Milan Lucic in 2014
June 7, 1988 |
Vancouver, British Columbia, Canada
|Height||6 ft 4 in (193 cm)|
|Weight||233 lb (106 kg; 16 st 9 lb)|
Los Angeles Kings
|NHL Draft||50th overall, 2006
Milan Lucic (pronounced [mǐlan lûːt͡ʃit͡ɕ]; born June 7, 1988) is a Canadian professional ice hockey left winger who is currently playing for the Edmonton Oilers of the National Hockey League (NHL). He played major junior hockey with the Vancouver Giants in the Western Hockey League (WHL) for three seasons and captured a Memorial Cup, while being named tournament MVP in 2007. He was selected 50th overall in the 2006 NHL Entry Draft and made the Bruins' roster as a 19-year-old in 2007–08. Three years later, he won a Stanley Cup with the Bruins. He spent the first eight seasons of his NHL career with Boston prior to joining Los Angeles in June 2015.
- 1 Early life
- 2 Playing career
- 3 International play
- 4 Personal life
- 5 Career statistics
- 6 Awards
- 7 Notes
- 8 References
- 9 External links
Lucic was born in East Vancouver to Serbian couple Dobrivoje "Dobro" Lučić and Snežana Kesa. His father, a longshoreman, emigrated from Yugoslavia (now Bosnia and Herzegovina) when he was 27, while his mother arrived from Yugoslavia (now Croatia) with her family at the age of two. He has a younger brother named Nikola and an older brother named Jovan. His maternal uncle, Dan Kesa, is a retired NHL right winger who played for the Vancouver Canucks, Pittsburgh Penguins, Tampa Bay Lightning, and Dallas Stars.
Growing up, Lucic attended Killarney Secondary in Vancouver. He was a fan of the hometown Vancouver Canucks and has singled out power forward Todd Bertuzzi as one of his favourite players when following the team. At the age of 15, he was diagnosed with Scheuermann's disease, a condition that can cause the upper back to curve and has given Lucic a hunched-over posture.
Lucic played minor hockey (VMHA) in Vancouver, but nearly quit the sport after being passed up in the 2003 WHL Bantam Draft. He was invited to play for the Coquitlam Express of the Junior A British Columbia Hockey League (BCHL), but was further demoralized when he initially failed to make the team out of rookie camp. He agreed to play, instead, for the Junior B Delta Ice Hawks, but later played his way onto the Express after five games.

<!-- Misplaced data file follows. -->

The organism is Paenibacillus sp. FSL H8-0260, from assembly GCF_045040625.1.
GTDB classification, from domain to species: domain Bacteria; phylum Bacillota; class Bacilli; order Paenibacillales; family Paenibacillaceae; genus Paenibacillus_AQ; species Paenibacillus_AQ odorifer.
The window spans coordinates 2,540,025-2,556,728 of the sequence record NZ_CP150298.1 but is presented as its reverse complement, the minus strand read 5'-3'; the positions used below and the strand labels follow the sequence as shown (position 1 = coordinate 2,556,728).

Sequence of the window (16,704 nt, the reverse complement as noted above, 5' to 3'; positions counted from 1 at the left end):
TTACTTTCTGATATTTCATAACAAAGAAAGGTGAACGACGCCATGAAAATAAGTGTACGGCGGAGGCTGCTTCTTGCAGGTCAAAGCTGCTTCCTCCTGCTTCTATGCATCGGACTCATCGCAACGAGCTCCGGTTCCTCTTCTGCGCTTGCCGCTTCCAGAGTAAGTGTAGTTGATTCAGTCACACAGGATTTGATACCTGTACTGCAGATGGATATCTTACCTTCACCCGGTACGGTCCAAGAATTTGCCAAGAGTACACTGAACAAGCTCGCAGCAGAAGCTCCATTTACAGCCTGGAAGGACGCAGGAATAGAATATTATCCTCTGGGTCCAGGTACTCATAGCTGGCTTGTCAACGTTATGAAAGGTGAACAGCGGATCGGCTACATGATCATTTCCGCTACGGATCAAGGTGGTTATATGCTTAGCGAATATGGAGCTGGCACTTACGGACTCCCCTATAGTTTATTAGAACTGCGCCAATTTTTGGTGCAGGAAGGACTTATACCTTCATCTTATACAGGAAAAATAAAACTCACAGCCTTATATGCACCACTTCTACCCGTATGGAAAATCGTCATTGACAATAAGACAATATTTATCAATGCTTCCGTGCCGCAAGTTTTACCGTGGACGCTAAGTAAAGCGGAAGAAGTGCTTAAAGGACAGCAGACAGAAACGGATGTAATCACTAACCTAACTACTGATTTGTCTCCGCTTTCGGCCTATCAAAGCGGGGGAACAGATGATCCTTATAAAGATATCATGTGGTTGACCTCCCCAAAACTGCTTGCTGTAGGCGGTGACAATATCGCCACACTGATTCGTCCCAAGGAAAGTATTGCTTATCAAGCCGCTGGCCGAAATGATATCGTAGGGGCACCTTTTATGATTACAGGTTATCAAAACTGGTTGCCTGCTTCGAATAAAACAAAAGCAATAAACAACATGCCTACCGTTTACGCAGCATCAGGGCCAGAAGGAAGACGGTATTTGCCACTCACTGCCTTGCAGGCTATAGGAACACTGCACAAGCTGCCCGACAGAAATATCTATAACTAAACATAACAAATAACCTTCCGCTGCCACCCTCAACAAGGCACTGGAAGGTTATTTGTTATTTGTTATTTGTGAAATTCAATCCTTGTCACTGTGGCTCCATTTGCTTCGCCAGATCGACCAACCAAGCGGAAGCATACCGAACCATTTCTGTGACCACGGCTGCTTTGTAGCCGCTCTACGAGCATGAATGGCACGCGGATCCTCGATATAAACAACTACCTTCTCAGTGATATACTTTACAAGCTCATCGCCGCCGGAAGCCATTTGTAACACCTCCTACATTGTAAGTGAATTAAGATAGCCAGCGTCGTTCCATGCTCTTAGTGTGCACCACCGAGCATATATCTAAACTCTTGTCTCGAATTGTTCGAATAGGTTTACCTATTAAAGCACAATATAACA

Lucic began his junior career with the Coquitlam Express of the BCHL in 2004–05. In the same season, he made his major junior debut with the Vancouver Giants, his hometown Western Hockey League (WHL) team, playing in one regular-season game and two playoff games. He joined the Giants full-time in 2005–06, scoring 19 points in 62 games. He added seven points in 18 playoff games to help the Giants to a WHL title and an appearance in the 2006 Memorial Cup. In the off-season, he was selected 50th overall by the Boston Bruins in the second round of the 2006 NHL Entry Draft. Bruins management had considered taking Lucic earlier in the second round with the 37th overall pick, but chose defenceman Yuri Alexandrov instead. Bruins Director of Scouting Scott Bradley admitted he did not expect Lucic to still be available with the 50th pick, adding, "We were fortunate to get him."
The following season, in 2006–07, Lucic emerged as one of the Giants' leaders, finishing first in team scoring with 68 points in 70 games. He added 19 points in 22 post-season games as the Giants lost the WHL Finals to the Medicine Hat Tigers in seven games. Despite losing the WHL title, Vancouver appeared in the 2007 Memorial Cup as tournament hosts. Lucic and the Giants met Medicine Hat once more in the tournament final, capturing the Canadian Hockey League (CHL) title by a 3–1 score. Lucic assisted on Michal Řepík's tournament-winning goal with five minutes to play in regulation. He finished the tournament tied for the lead in scoring with Řepík (with more goals, Řepík was awarded the Ed Chynoweth Trophy as leading scorer) and earned the Stafford Smythe Memorial Trophy as tournament MVP.